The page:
Released in June last year, The Broderick report found that women are currently underrepresented in leadership roles within the NSW Police Force, and high levels of sexism and sexual harassment within the organisation are hindering women being promoted to senior positions.
Commissioned by NSW police commissioner Mick Fuller, the report involved former Australian Sex Discrimination commissioner Elizabeth Broderick investigating the NSW police promotions system, with a particular focus on how it impacts opportunities for women to move ahead.
The report led NSW parliament to pass the Police Amendment (Promotions) Bill 2020 last week, which, as police minister David Elliott explained, replaces the old first cab of the rank system of filling job vacancies, with a modernised merit-based system of promoting non-executive officers.
However, a NSW Greens amendment to the bill that sought to uphold a key report principle – that “sexual misconduct reduces promotional opportunities” – was overwhelmingly voted down by the Liberals, the Nationals, Labor and of course, One Nation.
Preventing predator promotions
“If you read the conclusions of the Broderick report, it clearly shows an organisation that has systemic problems when it comes to sexual harassment,” said NSW Greens MLC David Shoebridge. “That’s having a very real impact on the ability of police who aren’t male to get promotions.”
“Taking on board that clear direction from the Broderick report,” he continued, “we put an amendment to the house, making it clear that if an officer had been found to have engaged in sexual harassment, then they would not be entitled to promotion.”
The Greens amendment would have added provisions to section 71 of the Police Act 1990 (NSW), ensuring the commissioner must not promote an officer who’s engaged in prior sexual harassment or misconduct, and that an inquiry to ascertain if this is the case be conducted before promotion.
“In keeping with the Broderick report, we saw this as dealing with the distressing data on sexual harassment,” the Greens justice spokesperson told Sydney Criminal Lawyers. “But, unfortunately, both Labor and the Coalition joined together to defeat it.”
The report findings
“Currently, women are underrepresented in all leadership roles, including sergeants, inspectors, superintendents and assistant commissioners,” the Broderick report states. “There is one woman at the level of deputy commissioner. To date there has not been a female commissioner of police.”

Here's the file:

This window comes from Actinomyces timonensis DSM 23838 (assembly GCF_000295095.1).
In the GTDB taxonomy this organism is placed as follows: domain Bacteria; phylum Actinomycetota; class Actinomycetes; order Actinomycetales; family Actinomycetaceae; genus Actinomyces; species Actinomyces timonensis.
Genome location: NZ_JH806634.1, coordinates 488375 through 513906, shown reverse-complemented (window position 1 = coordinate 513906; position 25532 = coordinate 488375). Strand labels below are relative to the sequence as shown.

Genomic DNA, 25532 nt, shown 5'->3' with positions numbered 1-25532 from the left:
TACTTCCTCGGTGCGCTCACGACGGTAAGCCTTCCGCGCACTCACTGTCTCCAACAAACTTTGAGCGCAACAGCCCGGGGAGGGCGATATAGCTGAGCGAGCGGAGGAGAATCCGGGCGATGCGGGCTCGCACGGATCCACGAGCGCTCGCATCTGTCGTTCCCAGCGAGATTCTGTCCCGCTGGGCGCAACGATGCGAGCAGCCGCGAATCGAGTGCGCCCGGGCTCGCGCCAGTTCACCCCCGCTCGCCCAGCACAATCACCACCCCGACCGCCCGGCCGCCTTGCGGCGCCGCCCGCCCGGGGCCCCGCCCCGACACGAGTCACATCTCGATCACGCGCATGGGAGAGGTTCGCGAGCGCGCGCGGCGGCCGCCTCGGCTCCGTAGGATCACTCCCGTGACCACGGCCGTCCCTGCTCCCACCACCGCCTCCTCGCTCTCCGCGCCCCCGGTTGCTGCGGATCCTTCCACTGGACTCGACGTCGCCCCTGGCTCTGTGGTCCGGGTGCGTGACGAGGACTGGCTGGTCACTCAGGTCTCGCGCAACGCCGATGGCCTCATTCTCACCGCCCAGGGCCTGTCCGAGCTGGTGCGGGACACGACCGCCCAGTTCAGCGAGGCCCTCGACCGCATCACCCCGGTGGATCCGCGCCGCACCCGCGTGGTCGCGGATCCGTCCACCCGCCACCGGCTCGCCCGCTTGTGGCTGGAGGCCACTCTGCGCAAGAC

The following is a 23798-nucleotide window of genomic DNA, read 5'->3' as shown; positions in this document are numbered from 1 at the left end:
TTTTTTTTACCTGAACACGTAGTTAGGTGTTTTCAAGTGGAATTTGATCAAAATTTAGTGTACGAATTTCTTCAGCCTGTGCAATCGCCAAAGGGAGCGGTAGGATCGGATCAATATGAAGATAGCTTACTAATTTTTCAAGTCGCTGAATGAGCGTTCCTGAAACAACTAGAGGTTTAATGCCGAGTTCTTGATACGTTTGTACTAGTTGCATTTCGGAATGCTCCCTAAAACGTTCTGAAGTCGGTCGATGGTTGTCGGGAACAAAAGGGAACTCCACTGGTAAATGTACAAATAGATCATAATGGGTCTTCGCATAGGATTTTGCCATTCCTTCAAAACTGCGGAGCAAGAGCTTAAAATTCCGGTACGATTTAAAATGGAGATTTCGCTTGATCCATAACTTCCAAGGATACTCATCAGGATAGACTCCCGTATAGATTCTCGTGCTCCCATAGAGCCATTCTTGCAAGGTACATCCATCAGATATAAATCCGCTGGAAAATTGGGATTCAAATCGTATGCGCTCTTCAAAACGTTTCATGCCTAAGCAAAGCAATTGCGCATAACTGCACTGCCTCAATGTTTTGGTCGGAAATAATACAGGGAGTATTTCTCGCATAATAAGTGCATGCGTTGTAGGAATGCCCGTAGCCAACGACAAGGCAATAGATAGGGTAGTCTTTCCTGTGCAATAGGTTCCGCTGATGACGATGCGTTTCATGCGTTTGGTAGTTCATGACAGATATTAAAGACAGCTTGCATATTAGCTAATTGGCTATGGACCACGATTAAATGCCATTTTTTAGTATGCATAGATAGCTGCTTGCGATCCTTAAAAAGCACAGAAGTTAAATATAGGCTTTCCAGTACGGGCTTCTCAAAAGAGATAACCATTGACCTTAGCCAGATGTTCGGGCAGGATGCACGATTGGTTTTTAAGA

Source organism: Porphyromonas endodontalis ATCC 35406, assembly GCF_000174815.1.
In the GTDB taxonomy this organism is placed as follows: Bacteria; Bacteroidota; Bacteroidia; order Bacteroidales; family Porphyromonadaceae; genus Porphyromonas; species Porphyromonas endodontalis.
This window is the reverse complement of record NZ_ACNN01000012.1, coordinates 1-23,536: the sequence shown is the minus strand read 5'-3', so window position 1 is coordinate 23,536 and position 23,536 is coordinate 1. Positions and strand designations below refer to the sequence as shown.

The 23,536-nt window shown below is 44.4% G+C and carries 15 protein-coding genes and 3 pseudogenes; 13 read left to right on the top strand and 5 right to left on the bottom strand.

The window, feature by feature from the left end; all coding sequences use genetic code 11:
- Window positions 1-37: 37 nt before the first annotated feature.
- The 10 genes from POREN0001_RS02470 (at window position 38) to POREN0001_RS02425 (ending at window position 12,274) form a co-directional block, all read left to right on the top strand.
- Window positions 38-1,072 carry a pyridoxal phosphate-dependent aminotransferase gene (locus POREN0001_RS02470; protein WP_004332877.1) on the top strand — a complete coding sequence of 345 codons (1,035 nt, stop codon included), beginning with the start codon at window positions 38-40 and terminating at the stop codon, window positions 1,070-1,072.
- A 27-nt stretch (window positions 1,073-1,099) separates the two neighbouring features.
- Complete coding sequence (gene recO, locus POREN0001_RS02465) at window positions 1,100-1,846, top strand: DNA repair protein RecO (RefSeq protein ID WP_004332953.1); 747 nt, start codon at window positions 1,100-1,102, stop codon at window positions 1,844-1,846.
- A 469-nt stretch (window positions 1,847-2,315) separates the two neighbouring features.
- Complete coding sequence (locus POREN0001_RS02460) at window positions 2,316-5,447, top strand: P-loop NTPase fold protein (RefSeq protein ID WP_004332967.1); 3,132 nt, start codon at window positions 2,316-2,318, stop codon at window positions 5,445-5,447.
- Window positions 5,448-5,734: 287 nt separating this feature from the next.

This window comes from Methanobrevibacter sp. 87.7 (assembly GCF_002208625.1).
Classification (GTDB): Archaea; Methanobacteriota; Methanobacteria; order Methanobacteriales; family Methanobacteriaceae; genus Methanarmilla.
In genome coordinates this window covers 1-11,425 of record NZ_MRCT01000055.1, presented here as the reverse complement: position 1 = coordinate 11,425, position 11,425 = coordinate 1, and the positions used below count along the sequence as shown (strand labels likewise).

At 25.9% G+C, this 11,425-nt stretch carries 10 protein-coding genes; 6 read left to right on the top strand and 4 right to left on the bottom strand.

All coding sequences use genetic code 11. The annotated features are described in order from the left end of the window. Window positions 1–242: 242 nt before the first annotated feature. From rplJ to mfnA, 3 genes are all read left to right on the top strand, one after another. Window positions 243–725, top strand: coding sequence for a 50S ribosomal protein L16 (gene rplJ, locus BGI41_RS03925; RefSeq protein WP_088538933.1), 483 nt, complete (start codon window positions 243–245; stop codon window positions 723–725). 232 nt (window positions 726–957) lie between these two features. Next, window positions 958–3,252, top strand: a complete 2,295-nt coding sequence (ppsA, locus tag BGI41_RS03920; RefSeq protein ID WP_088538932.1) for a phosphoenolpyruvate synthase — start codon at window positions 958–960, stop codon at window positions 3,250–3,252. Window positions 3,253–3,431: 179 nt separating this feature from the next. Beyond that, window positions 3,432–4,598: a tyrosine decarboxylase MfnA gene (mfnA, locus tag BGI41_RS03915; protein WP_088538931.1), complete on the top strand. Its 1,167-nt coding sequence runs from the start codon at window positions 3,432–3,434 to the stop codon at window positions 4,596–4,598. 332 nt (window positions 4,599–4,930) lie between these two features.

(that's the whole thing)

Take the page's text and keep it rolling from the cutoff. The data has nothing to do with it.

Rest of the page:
It then recommends that “leaders at all levels of the NSW Police Force should be involved with the police commissioner “in consistently and visibly committing to a zero-tolerance approach to sexism and sexual harassment.”
A survey conducted by the inquiry found that one in three women in the NSW Police Force has experienced sexual harassment from a colleague in the last five years. And 85 percent of officers of both sexes said they wouldn’t report such behaviour as it could hinder career advancement.
The survey findings further indicated that 70 percent of sexual harassment incidents were carried out by men. And 32 participants – 20 women and 12 male officers – indicated that they’d experienced actual or attempted rape or sexual assault in the past five years.
However, of the 38 members of the NSW upper house gathered in the chamber on 17 September, only Greens MLCs Abigail Boyd and Cate Faehrmann and Animal Justice MLC Emma Hurst joined Shoebridge in voting for an official prohibition on sexual predators advancing up police ranks.
Under the radar
The Greens amendment also sought to provide that an inquiry into an officer up for promotion be conducted to establish whether they’ve been the subject of civil misconduct or criminal proceedings, as well as whether any adverse findings were subsequently made against them.
“We wanted to give some teeth to some very general provisions about integrity checks that the police commissioner is required to do,” Shoebridge made clear. “We’ve had disturbing reports of some officers that have been repeatedly found to have breached people’s civil rights.”
The Greens MLC recently obtained figures that revealed over the year 2019/20, NSW police paid out over $24 million in taxpayers’ money to settle and defend police misconduct claims. And going back over a four year period, there have been around 300 civil cases brought against the force annually.
“There is no system within NSW police that captures that information and puts it before the police commissioner when questions of promotions are being held,” Shoebridge concluded.
“We had amendments to ensure that kind of information was directly before the commissioner when promotions were being considered, again, it’s unfortunate both the Coalition and the Labor opposition joined together to defeat the proposal.”
Paul Gregoire is a Sydney-based journalist and writer. He has a focus on human rights issues, encroachments on civil liberties, drug law reform, gender diversity and First Nations rights. Prior to Sydney Criminal Lawyers®, he wrote for VICE and was the news editor at Sydney’s City Hub.